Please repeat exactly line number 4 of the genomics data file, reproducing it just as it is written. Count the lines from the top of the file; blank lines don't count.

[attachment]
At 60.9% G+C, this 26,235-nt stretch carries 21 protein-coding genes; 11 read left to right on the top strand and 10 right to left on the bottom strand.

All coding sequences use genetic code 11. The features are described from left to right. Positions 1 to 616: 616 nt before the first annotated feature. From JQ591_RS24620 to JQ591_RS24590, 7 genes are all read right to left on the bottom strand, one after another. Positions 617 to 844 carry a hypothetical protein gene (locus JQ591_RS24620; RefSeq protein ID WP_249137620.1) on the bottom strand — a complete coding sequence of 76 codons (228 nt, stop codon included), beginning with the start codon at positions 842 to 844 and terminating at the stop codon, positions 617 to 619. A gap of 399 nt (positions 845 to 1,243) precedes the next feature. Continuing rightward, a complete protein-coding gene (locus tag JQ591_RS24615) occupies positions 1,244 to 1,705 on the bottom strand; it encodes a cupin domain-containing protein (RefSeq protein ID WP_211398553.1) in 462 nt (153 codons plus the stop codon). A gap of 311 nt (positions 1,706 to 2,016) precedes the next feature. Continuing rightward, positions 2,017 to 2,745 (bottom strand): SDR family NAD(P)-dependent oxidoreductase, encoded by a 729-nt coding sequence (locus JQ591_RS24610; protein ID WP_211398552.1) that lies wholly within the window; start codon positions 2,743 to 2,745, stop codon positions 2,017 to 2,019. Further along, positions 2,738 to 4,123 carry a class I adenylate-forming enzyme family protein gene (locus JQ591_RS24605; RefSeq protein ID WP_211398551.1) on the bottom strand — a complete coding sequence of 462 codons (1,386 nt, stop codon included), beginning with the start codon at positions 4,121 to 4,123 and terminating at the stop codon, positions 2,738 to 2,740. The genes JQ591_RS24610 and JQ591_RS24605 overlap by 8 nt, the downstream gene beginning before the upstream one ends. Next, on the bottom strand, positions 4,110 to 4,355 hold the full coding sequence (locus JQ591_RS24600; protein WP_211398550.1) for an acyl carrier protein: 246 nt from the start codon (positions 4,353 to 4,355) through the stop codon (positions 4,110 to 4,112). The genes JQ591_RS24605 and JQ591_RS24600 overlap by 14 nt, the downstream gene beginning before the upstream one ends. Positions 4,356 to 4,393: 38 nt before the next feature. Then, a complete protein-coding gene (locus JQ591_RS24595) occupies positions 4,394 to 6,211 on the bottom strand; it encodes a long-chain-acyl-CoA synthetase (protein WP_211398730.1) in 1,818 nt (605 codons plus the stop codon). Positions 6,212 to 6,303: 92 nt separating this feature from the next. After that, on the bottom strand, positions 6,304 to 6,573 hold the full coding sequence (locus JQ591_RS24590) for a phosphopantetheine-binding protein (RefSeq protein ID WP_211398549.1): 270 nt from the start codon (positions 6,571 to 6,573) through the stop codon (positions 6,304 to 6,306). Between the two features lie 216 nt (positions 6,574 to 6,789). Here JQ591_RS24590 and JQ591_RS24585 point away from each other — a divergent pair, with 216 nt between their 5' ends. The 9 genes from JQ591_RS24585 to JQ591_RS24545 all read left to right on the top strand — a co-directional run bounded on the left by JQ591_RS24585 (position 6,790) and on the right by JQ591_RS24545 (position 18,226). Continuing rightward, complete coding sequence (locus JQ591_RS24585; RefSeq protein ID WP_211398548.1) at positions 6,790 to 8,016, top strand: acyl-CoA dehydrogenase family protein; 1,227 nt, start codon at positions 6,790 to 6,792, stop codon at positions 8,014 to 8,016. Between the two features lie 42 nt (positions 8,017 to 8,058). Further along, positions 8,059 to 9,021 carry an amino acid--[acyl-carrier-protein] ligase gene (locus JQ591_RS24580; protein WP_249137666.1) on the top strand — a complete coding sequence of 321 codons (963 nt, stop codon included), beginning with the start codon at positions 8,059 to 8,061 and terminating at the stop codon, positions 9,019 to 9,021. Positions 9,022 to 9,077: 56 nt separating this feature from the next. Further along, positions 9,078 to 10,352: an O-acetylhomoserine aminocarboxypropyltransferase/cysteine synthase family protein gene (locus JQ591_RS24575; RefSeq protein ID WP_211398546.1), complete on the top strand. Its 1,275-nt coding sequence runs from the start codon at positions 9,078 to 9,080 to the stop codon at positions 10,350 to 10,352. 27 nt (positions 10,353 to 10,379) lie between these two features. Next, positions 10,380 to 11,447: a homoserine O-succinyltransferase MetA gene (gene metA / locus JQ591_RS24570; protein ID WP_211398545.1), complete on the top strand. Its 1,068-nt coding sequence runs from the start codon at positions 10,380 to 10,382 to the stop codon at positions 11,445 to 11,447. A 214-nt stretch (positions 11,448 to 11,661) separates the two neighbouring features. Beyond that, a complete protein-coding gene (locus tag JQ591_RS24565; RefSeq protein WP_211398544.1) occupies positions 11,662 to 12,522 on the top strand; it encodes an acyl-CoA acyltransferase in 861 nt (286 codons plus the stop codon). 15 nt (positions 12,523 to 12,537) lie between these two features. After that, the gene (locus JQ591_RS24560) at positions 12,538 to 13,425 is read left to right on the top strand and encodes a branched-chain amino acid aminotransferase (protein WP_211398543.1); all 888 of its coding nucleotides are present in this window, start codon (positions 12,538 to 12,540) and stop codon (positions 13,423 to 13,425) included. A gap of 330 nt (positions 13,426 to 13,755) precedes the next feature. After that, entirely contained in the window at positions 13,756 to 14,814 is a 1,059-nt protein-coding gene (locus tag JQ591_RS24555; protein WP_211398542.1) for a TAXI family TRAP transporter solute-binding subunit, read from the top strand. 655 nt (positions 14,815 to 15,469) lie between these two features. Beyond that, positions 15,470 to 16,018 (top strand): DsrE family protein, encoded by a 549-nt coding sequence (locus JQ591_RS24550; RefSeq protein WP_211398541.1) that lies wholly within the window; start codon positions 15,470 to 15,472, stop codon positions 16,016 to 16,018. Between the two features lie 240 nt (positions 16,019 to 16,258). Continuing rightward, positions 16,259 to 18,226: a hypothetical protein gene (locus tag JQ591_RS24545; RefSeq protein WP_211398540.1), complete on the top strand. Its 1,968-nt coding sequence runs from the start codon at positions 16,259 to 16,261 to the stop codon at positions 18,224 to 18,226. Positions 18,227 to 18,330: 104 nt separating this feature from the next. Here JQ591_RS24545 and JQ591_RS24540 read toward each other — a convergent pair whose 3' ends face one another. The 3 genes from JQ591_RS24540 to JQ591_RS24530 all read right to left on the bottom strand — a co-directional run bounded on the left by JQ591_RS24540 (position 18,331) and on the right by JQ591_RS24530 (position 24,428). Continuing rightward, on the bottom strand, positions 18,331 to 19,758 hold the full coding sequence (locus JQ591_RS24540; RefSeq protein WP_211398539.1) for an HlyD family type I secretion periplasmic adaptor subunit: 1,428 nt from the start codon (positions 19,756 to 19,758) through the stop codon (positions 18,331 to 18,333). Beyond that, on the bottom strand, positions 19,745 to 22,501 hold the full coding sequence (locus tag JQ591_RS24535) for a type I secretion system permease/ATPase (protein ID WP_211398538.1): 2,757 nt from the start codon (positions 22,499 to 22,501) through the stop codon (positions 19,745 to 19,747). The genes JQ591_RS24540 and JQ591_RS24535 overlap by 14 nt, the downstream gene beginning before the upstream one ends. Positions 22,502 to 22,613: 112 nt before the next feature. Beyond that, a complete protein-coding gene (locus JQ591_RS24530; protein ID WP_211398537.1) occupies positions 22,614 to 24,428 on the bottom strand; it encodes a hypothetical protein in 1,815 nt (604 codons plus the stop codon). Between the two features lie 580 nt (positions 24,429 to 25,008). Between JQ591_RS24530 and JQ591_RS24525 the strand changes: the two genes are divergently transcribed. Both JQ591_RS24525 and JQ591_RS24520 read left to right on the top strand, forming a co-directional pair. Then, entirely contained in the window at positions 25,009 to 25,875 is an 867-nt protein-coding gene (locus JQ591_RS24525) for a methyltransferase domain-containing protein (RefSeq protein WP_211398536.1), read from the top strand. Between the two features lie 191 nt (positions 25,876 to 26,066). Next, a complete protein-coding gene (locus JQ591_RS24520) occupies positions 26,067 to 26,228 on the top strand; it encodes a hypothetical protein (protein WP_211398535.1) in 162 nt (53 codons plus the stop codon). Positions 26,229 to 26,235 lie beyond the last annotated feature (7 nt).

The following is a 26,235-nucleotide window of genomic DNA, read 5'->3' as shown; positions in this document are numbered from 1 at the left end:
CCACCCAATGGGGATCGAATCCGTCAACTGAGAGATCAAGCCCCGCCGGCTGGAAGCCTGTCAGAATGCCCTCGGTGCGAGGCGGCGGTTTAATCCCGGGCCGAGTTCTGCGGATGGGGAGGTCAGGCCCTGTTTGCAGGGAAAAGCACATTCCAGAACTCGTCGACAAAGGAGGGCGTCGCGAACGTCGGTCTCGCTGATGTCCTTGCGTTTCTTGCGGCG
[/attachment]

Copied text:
CCACCCAATGGGGATCGAATCCGTCAACTGAGAGATCAAGCCCCGCCGGCTGGAAGCCTGTCAGAATGCCCTCGGTGCGAGGCGGCGGTTTAATCCCGGGCCGAGTTCTGCGGATGGGGAGGTCAGGCCCTGTTTGCAGGGAAAAGCACATTCCAGAACTCGTCGACAAAGGAGGGCGTCGCGAACGTCGGTCTCGCTGATGTCCTTGCGTTTCTTGCGGCG